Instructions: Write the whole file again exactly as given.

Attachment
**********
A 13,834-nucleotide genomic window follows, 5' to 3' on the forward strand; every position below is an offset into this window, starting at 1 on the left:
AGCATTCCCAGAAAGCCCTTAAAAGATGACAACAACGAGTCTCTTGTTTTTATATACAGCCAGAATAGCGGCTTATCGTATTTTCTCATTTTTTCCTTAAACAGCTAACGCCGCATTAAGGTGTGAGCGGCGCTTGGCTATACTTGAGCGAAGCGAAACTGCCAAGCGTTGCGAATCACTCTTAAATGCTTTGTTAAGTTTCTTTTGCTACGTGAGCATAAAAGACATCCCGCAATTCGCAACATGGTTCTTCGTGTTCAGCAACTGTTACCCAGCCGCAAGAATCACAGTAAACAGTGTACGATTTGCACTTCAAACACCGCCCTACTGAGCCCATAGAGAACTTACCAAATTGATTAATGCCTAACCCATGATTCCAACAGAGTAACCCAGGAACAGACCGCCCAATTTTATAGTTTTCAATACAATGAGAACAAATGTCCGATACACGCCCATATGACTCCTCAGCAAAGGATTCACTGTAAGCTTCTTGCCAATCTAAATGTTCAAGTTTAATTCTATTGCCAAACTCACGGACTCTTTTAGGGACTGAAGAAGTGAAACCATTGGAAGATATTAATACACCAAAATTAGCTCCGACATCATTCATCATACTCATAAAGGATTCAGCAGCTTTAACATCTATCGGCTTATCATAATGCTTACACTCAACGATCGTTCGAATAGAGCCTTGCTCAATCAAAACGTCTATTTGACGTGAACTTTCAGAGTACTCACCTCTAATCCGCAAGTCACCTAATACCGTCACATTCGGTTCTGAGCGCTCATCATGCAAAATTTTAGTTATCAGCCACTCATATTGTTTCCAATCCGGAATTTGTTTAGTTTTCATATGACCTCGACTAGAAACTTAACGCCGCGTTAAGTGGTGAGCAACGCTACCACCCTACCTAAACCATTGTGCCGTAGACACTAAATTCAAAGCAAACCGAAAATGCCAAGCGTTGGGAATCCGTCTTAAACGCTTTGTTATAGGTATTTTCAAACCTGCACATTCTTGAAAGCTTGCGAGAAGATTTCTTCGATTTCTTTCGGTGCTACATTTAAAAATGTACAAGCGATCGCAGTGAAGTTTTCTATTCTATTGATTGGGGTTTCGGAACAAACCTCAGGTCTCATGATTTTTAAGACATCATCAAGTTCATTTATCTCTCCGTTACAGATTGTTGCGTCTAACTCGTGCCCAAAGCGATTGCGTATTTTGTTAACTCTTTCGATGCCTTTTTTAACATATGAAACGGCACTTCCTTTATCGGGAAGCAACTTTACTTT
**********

A 13,834-nucleotide genomic window follows, 5' to 3' on the forward strand; every position below is an offset into this window, starting at 1 on the left:
AGCATTCCCAGAAAGCCCTTAAAAGATGACAACAACGAGTCTCTTGTTTTTATATACAGCCAGAATAGCGGCTTATCGTATTTTCTCATTTTTTCCTTAAACAGCTAACGCCGCATTAAGGTGTGAGCGGCGCTTGGCTATACTTGAGCGAAGCGAAACTGCCAAGCGTTGCGAATCACTCTTAAATGCTTTGTTAAGTTTCTTTTGCTACGTGAGCATAAAAGACATCCCGCAATTCGCAACATGGTTCTTCGTGTTCAGCAACTGTTACCCAGCCGCAAGAATCACAGTAAACAGTGTACGATTTGCACTTCAAACACCGCCCTACTGAGCCCATAGAGAACTTACCAAATTGATTAATGCCTAACCCATGATTCCAACAGAGTAACCCAGGAACAGACCGCCCAATTTTATAGTTTTCAATACAATGAGAACAAATGTCCGATACACGCCCATATGACTCCTCAGCAAAGGATTCACTGTAAGCTTCTTGCCAATCTAAATGTTCAAGTTTAATTCTATTGCCAAACTCACGGACTCTTTTAGGGACTGAAGAAGTGAAACCATTGGAAGATATTAATACACCAAAATTAGCTCCGACATCATTCATCATACTCATAAAGGATTCAGCAGCTTTAACATCTATCGGCTTATCATAATGCTTACACTCAACGATCGTTCGAATAGAGCCTTGCTCAATCAAAACGTCTATTTGACGTGAACTTTCAGAGTACTCACCTCTAATCCGCAAGTCACCTAATACCGTCACATTCGGTTCTGAGCGCTCATCATGCAAAATTTTAGTTATCAGCCACTCATATTGTTTCCAATCCGGAATTTGTTTAGTTTTCATATGACCTCGACTAGAAACTTAACGCCGCGTTAAGTGGTGAGCAACGCTACCACCCTACCTAAACCATTGTGCCGTAGACACTAAATTCAAAGCAAACCGAAAATGCCAAGCGTTGGGAATCCGTCTTAAACGCTTTGTTATAGGTATTTTCAAACCTGCACATTCTTGAAAGCTTGCGAGAAGATTTCTTCGATTTCTTTCGGTGCTACATTTAAAAATGTACAAGCGATCGCAGTGAAGTTTTCTATTCTATTGATTGGGGTTTCGGAACAAACCTCAGGTCTCATGATTTTTAAGACATCATCAAGTTCATTTATCTCTCCGTTACAGATTGTTGCGTCTAACTCGTGCCCAAAGCGATTGCGTATTTTGTTAACTCTTTCGATGCCTTTTTTAACATATGAAACGGCACTTCCTTTATCGGGAAGCAACTTTACTTT